I spoke out against lying to suspects by police claiming to have evidence they do not because false confession experts have determined that such
tactics convey the message to suspects that, “No matter what, you are going to be charged, and it is only a matter of whether you’re were going to make things more difficult on yourself ”. I described how I was lied to regarding my polygraph test results, and that Marty Tankleff was lied to by the cops who claimed that his father had come to and identified him, thus causing him to momentarily doubt himself.

I explained the abuse of polygraph testing which is linked to many false confessions while having no scientific validity. I criticized the interrogation of the mentally ill or retarded suspects in the absence of an attorney because it is well known that such individuals frequently compensate for their weakness by being compliant to authority. I referenced the Warney case, because he had an I.Q. of 68 and a history of mental illness and only an 8th grade education.

I concluded my testimony stating that there needed to be a limit on the caseloads of public defenders, because it is not unusual in jurisdictions like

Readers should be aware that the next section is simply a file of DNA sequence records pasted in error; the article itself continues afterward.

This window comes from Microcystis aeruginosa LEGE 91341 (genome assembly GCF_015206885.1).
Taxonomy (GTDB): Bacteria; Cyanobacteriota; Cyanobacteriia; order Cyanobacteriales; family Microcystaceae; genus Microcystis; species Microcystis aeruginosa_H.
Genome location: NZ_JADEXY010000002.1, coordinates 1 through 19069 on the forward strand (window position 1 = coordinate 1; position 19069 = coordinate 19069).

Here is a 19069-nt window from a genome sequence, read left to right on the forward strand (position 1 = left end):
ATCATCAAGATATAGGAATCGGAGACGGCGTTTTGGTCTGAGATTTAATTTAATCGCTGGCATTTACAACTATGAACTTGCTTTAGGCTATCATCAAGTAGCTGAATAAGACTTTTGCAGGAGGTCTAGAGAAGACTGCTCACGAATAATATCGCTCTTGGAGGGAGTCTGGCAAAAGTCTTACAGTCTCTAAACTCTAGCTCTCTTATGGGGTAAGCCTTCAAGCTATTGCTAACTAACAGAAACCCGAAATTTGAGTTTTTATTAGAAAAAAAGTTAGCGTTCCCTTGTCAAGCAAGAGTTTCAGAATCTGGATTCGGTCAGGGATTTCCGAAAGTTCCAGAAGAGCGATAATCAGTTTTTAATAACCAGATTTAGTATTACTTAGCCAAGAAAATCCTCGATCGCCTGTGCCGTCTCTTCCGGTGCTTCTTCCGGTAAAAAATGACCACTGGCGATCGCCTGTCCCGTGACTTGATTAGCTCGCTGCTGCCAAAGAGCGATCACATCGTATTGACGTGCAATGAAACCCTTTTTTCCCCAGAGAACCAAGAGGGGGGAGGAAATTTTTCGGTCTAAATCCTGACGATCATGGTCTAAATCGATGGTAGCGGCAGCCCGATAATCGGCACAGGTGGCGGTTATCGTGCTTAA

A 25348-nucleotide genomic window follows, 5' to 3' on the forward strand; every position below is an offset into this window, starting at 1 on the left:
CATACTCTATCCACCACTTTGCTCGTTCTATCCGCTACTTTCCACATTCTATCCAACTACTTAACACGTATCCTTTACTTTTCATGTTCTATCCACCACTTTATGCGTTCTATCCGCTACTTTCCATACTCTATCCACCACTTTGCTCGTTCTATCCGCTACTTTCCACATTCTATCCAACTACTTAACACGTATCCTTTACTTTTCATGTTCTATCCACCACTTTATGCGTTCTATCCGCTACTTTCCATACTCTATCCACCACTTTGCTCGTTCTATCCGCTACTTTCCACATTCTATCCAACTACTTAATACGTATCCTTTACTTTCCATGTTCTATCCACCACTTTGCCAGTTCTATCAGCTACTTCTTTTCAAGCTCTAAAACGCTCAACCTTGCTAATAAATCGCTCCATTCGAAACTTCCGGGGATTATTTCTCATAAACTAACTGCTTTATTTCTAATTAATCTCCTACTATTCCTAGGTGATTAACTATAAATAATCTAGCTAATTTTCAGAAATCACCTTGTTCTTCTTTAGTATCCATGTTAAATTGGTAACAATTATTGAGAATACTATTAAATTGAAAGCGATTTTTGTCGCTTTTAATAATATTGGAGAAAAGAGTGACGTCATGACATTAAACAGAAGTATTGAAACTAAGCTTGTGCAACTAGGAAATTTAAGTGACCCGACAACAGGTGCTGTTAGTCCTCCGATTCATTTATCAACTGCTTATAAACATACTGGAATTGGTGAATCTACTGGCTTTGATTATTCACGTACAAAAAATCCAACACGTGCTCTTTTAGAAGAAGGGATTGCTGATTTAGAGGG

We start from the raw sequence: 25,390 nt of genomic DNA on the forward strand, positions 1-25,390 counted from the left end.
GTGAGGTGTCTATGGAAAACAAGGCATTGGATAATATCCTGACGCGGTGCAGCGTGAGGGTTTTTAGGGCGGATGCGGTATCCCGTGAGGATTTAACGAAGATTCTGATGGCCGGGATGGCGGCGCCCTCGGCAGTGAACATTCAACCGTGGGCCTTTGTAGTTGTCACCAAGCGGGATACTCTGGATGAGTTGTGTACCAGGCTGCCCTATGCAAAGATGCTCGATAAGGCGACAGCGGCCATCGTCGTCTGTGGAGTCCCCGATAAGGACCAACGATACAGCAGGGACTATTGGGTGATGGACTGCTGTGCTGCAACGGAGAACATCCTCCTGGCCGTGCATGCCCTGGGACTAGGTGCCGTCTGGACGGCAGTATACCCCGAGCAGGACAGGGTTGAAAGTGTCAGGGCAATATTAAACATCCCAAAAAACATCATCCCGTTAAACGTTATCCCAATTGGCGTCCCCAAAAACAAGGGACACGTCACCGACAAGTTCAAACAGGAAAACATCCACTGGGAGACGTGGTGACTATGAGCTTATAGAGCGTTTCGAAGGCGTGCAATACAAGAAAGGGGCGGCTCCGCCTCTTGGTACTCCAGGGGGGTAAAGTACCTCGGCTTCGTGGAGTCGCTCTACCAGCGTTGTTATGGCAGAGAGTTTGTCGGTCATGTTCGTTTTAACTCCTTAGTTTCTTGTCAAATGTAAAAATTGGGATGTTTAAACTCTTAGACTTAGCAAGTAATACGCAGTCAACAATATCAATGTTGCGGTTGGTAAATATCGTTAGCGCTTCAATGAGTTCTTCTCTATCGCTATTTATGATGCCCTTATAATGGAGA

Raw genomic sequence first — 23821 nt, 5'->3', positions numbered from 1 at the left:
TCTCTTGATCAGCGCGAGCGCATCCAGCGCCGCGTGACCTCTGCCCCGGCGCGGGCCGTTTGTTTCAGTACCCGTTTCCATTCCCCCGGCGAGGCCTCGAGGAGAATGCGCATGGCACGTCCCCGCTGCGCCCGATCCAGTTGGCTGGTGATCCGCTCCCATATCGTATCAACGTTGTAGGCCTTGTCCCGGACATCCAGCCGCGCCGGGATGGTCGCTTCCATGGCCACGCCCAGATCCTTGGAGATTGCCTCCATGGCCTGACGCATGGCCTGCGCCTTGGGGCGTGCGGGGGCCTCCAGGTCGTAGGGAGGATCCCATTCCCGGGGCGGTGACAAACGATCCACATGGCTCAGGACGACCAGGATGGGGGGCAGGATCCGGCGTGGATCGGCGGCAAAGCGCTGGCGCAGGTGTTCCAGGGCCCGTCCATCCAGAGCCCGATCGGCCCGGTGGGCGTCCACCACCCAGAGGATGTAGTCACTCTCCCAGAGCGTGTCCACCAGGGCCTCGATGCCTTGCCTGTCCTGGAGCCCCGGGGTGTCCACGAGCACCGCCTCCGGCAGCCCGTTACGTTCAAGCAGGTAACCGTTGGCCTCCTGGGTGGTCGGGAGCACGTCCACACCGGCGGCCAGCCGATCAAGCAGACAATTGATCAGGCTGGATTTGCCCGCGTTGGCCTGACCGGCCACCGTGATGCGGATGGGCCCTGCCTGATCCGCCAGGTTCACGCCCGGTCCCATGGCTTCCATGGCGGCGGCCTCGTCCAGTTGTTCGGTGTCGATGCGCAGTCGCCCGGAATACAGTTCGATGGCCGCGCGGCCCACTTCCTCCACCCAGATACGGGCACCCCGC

The Bronx for one public defender to simultaneously represent 120 clients. Scott Fappiano spoke of serving 21 years in New York for the rape of
a cop’s wife based upon a misidenti-fication before being exonerated by DNA.

Glenn Garber stated that he had been an attorney for over 20 years, and had founded the not-for-profit group Exoneration Intitiative, which focuses on clearing wrongfully convicted prisoners in non-DNA cases. He estimated that 2-1/2 to 5 percent of individuals are wrongfully convicted.
He stated that prosecutors need to be well-versed on the causes of wrongful convictions, and that when approached with an actual innocence
claim, they should focus on justice and not on exploiting legal impediments that can stand in the way of exoneration.

Bruce Barket spoke of all of the work that it took to clear Marty Tankleff after 18 years of wrongful incarceration, and the fact that it was five
years after they had unearthed the mountain of evidence which showed the guilt of another person before he was released. He reminded the athering that prosecutors had fought to the bitter end against appeals and pleas of innocence, and that courts had chillingly allowed finality to trump truth.

Finally, Scott Golan spoke of the importance of raising public awareness with respect to wrongful convictions. He mentioned a public awareness
event that he had helped to put together, entitled “The Art Of Innocence,” a program involving three exonerees telling their story. In the hallway
after his testimony, he confided to me that in all of the discussion about changes in the law, we were forgetting that it is the jurors who are voting
guilty. He said, speaking of jurors, “If they know more about wrongful convictions, they will be more careful in reaching verdicts.”